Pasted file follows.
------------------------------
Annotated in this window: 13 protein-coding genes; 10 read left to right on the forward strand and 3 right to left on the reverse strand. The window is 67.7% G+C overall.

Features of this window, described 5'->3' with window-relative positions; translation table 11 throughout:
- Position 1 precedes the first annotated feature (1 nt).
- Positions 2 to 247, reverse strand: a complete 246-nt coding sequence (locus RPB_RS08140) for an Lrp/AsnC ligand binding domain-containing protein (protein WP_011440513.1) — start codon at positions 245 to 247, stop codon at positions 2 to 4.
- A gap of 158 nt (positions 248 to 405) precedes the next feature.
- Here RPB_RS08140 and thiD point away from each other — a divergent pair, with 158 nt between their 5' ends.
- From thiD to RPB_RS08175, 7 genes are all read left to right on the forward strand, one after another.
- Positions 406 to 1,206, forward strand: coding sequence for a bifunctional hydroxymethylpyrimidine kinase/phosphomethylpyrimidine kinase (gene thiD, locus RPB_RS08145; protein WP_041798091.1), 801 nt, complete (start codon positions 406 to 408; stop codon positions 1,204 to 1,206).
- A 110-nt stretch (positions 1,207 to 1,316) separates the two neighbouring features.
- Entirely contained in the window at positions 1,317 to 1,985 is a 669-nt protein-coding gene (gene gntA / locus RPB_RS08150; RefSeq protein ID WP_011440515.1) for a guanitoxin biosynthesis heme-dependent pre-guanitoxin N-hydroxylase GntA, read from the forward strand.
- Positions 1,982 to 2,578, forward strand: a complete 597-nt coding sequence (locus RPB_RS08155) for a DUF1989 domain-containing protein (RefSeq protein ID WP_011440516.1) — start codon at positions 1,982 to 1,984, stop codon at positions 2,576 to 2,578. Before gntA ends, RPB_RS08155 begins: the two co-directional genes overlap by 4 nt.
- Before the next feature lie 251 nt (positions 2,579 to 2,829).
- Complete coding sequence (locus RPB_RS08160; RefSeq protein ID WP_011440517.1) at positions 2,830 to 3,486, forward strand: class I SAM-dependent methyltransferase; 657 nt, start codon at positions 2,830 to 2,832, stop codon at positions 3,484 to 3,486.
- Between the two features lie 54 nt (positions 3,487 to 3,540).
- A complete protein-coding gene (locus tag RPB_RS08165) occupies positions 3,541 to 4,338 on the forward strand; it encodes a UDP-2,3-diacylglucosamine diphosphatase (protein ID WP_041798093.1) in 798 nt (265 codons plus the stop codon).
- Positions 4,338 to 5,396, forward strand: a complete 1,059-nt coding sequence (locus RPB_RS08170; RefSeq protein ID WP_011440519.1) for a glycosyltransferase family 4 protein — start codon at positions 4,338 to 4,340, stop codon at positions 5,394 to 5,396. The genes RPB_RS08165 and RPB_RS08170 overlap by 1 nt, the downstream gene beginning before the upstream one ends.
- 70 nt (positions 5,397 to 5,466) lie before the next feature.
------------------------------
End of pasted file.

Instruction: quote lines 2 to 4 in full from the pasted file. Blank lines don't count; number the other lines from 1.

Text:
Features of this window, described 5'->3' with window-relative positions; translation table 11 throughout:
- Position 1 precedes the first annotated feature (1 nt).
- Positions 2 to 247, reverse strand: a complete 246-nt coding sequence (locus RPB_RS08140) for an Lrp/AsnC ligand binding domain-containing protein (protein WP_011440513.1) — start codon at positions 245 to 247, stop codon at positions 2 to 4.